Mono-Carbohydrates Carbo MiniTopics
 Elmhurst College
Maltose Sucrose Cellulose  Chemistry Department
Lactose Starch Glycogen  Virtual ChemBook


Maltose is made from two glucose units:

Maltose or malt sugar is the least common disaccharide in nature. It is present in germinating grain, in a small proportion in corn syrup, and forms on the partial hydrolysis of starch. It is a reducing sugar.

The two glucose units are joined by an acetal oxygen bridge in the alpha orientation. To recognize glucose look for the down or horizontal projection of the -OH on carbon # 4. See details on the galactose page towards the bottom.

Malted Barley:

Beer is made from four basic building blocks: water, malted barley, and hops.

Barley, a basic cereal grain, is low in gluten, and is not particularly good for milling into flour for use in products such as bread. Barley is the preferred grain to make beer. The barley grains must be "malted" before they can be used in the brewing process.

Malting is a process of bringing grain to the point of its highest possible starch content by allowing it to begin to sprout roots and take the first step to becoming a photosynthesizing plant.

At the point when the maximum starch content is reached, the seed growth is stopped by heating the grain to a temperature that stops growth but allows an important natural enzyme diastase to remain active. Barley, once "malted" is very high in the type of starches that an enzyme called diastase (found naturally on the surface of the grain, just under the husk) can convert starch quite easily into the disaccharide called Maltose. This sugar is then fermented or metabolized by the yeasts to create carbon dioxide and ethyl alcohol.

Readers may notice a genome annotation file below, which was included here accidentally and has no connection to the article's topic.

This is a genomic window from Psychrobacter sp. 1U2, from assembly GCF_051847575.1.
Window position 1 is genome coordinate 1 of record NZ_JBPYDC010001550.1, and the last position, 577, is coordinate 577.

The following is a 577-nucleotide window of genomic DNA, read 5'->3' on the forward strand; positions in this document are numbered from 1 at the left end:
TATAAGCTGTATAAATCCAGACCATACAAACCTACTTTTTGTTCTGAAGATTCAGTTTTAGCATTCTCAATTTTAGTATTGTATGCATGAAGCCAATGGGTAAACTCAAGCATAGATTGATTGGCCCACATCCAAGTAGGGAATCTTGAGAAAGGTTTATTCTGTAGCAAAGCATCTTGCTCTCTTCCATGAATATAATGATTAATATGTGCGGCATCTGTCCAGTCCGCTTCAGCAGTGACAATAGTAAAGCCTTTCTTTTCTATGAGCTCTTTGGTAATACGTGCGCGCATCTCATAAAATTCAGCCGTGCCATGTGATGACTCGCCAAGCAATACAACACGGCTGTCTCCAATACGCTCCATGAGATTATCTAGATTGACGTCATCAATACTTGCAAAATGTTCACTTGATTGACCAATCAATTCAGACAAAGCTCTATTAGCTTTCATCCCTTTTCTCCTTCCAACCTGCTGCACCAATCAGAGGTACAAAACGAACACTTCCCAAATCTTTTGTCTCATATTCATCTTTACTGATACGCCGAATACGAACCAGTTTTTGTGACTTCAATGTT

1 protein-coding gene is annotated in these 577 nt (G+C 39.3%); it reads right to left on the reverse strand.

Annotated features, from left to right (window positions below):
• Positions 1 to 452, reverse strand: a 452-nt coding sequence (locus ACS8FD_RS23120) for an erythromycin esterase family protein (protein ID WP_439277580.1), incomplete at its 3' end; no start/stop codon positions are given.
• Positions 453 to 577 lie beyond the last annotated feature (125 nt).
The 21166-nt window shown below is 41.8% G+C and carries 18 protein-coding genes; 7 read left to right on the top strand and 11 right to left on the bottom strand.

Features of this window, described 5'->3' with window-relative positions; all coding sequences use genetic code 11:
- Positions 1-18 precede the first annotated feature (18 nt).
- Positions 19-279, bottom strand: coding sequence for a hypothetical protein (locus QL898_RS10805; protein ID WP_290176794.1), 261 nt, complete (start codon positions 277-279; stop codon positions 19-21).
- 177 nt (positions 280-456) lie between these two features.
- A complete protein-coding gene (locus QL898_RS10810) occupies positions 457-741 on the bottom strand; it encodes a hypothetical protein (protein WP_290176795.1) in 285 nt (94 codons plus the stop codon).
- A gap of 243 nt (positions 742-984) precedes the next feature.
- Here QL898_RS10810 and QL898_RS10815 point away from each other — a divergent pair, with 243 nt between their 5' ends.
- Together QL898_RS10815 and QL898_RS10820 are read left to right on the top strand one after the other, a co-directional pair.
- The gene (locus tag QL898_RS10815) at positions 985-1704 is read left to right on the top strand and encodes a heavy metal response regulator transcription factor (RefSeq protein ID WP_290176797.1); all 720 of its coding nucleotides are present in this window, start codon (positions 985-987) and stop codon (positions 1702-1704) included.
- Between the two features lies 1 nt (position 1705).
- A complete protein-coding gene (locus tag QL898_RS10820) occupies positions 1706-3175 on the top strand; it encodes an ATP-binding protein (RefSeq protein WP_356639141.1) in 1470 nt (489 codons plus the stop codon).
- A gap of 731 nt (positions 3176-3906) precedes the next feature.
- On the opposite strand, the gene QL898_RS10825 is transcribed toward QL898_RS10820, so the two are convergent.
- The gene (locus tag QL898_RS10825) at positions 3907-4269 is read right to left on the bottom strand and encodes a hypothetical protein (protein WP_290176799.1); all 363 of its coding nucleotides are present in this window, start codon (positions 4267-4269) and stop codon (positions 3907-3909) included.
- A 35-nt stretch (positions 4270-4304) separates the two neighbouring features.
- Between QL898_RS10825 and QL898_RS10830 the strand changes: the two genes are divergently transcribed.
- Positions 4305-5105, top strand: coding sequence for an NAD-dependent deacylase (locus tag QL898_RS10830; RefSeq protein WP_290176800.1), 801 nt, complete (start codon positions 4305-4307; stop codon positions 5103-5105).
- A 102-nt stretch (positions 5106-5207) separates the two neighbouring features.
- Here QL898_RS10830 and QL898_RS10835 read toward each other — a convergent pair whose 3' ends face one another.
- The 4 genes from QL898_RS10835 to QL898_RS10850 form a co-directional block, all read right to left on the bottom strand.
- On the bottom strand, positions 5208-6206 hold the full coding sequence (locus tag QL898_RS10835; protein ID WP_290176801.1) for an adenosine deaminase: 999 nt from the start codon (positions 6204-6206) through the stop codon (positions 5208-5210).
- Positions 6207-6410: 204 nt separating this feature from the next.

Adapted from: Beer Basics


Acetal Functional Group:

Carbon # 1 (red on left) is called the anomeric carbon and is the center of an acetal functional group. A carbon that has two ether oxygens attached is an acetal.

The Alpha position is defined as the ether oxygen being on the opposite side of the ring as the C # 6. In the chair structure this results in a downward projection. This is the same definition as the -OH in a hemiacetal.

Open graphic of hemiacetal in a new window

Maltose - Chime in new window

Hydrolysis of Starch:

In the hydrolysis of any di- or poly saccharide, a water molecule helps to break the acetal bond as shown in red. The acetal bond is broken, the H from the water is added to the oxygen on one glucose.

The -OH is then added to the carbon on the other glucose. In this case the diastase enzyme is very specific and cuts the starch chain in units of two glucose which happens to be maltose.